Circle responded to a pubic consultation on a proposal from the European Banking Authority to extend the scope of its money laundering and terrorist financing guidelines to crypto-asset service providers, raising concerns about some of the terminology.
A point of concern raised by Circle was the use of the term “providers of services in the crypto-assets ecosystem,” in the EBA’s proposal.
“This term lacks the necessary precision to exclusively comprise businesses subject to regulation under MiCA in the EU,” Circle said.
The stablecoin issuer added that the guidelines should not extend to providers that are exempt from MiCA’s regulatory scope.
“If certain EU firms fall outside of MiCA’s regulatory perimeter, these should not be designated as higher risk. The fact that they are left out of EU regulations indicate that they do not warrant financial, prudential and AML regulation in the EU,” Circle said.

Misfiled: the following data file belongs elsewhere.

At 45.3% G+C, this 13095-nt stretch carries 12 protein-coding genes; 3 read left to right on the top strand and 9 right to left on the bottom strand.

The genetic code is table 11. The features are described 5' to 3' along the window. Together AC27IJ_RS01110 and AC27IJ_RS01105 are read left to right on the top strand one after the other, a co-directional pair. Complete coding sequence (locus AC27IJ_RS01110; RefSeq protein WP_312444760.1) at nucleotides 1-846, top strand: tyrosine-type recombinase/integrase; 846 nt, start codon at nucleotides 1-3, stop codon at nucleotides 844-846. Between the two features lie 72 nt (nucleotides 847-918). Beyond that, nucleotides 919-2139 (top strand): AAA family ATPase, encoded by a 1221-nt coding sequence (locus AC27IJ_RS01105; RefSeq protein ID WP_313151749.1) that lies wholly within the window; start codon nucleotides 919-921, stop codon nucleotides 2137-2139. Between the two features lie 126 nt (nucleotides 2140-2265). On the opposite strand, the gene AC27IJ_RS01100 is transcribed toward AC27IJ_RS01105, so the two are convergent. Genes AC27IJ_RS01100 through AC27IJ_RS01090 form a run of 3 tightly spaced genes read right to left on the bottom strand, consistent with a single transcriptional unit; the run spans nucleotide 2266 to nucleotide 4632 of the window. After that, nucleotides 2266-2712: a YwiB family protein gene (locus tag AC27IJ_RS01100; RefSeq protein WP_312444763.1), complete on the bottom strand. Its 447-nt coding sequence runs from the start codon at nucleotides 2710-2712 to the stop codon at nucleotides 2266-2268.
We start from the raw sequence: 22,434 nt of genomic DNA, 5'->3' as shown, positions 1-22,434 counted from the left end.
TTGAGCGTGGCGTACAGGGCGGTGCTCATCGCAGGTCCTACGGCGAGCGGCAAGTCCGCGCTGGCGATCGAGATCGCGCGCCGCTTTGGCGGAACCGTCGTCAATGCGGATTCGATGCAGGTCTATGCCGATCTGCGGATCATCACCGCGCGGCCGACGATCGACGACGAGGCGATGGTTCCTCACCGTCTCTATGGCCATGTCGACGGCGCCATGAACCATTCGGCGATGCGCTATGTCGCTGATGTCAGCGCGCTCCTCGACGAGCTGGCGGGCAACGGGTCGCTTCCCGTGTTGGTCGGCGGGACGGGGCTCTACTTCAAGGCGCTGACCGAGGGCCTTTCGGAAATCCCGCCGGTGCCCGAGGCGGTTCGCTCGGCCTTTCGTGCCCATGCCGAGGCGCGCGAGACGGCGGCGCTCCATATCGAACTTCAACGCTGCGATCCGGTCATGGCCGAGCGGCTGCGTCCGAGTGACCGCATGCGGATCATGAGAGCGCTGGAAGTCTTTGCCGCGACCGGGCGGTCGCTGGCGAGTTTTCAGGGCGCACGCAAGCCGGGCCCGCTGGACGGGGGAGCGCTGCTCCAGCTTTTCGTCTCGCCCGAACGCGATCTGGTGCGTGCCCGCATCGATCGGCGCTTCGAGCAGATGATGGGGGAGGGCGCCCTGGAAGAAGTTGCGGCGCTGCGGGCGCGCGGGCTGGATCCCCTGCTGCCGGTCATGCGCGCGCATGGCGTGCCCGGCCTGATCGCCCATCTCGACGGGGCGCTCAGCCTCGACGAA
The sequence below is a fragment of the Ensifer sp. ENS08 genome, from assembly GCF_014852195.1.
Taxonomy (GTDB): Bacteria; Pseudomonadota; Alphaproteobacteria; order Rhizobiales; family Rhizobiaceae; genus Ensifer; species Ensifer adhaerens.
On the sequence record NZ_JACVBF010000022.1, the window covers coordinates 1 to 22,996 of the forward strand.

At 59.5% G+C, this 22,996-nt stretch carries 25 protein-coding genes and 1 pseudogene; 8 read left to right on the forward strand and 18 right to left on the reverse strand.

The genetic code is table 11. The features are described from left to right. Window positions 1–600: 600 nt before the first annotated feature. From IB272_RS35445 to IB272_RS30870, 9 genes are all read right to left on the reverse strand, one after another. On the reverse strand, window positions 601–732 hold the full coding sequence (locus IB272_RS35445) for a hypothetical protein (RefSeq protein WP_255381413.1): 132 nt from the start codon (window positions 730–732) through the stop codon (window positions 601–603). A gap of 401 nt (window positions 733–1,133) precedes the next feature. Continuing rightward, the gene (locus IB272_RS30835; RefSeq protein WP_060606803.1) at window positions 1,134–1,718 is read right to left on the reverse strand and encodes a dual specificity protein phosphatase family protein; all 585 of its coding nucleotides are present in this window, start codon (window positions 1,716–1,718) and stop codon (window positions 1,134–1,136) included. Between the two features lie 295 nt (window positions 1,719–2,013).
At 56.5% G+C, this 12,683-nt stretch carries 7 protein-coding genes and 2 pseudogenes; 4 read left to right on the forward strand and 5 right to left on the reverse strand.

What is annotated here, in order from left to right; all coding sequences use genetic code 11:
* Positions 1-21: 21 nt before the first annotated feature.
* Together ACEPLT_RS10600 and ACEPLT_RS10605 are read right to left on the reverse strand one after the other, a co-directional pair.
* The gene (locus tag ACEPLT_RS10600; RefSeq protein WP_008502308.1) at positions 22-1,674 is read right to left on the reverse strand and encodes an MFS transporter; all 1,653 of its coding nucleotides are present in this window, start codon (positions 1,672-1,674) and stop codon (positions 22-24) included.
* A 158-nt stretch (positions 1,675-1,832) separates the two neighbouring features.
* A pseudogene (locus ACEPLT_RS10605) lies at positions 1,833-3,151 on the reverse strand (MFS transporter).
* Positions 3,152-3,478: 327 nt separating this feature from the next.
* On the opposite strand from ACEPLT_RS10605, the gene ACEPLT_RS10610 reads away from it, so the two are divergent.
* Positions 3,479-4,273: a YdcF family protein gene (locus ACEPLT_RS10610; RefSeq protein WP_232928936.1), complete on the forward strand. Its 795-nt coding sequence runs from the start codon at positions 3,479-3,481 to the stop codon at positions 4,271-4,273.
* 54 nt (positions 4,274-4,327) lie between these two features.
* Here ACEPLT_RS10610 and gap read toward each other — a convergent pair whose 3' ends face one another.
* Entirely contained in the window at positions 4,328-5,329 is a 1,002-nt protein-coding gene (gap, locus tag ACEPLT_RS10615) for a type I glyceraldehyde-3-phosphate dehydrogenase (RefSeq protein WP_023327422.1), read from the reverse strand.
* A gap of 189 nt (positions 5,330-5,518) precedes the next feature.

Circle expressed concern that the term “providers of services in the crypto-assets ecosystem” is overly broad in its definition, arguing that the vagueness of the phrase could unintentionally encompass providers of technology and ancillary services, such as blockchain analytics and web infrastructure.
The new EBA guidelines need to be technology neutral and follow principles established by previously adopted EU legislation such as the Markets in Crypto-Assets Regulation and the Transfer of Funds Regulation, Circle argued.
Risks associated with self-hosted wallets
Circle said that self-hosted wallets were not a general indicator of high-risk. The stablecoin issuer pointed to a July 2021 FATF review that found a significant degree of variability in the data related to illicit transactions using self-hosted wallets. The USDC issuer said this revealed a lack of consensus on the size of the P2P sector and its associated money laundering and terrorist financing risk.
“The implementation of the TFR will already address illicit finance risks when transacting with self-hosted wallets through a well-established risk-based approach,” Circle added.
In May, the European Banking Authority launched a public consultation on amendments to its guidelines on money laundering and terrorist financing risk factors. The proposed changes would extend the scope of its guidelines to crypto-asset service providers.
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